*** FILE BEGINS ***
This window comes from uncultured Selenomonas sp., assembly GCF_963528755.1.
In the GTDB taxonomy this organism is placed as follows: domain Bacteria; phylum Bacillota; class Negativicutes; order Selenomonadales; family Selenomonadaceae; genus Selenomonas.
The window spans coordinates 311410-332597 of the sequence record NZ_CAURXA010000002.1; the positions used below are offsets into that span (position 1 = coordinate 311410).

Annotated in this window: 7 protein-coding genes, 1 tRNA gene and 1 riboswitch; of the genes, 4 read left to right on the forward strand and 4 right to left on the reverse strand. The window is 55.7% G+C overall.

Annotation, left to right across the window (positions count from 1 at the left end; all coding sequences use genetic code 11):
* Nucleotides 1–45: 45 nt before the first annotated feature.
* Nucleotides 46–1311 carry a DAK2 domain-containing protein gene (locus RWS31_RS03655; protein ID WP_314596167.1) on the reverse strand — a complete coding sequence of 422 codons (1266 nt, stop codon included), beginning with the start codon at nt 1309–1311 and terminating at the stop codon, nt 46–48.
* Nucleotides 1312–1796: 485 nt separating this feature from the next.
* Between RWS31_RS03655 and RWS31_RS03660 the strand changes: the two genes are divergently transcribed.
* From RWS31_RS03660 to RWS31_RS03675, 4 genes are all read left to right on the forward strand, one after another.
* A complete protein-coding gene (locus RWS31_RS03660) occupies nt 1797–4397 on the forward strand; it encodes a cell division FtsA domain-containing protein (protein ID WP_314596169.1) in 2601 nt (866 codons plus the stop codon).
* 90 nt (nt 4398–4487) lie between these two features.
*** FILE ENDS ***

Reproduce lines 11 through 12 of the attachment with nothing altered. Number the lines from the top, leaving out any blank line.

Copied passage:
* A complete protein-coding gene (locus RWS31_RS03660) occupies nt 1797–4397 on the forward strand; it encodes a cell division FtsA domain-containing protein (protein ID WP_314596169.1) in 2601 nt (866 codons plus the stop codon).
* 90 nt (nt 4398–4487) lie between these two features.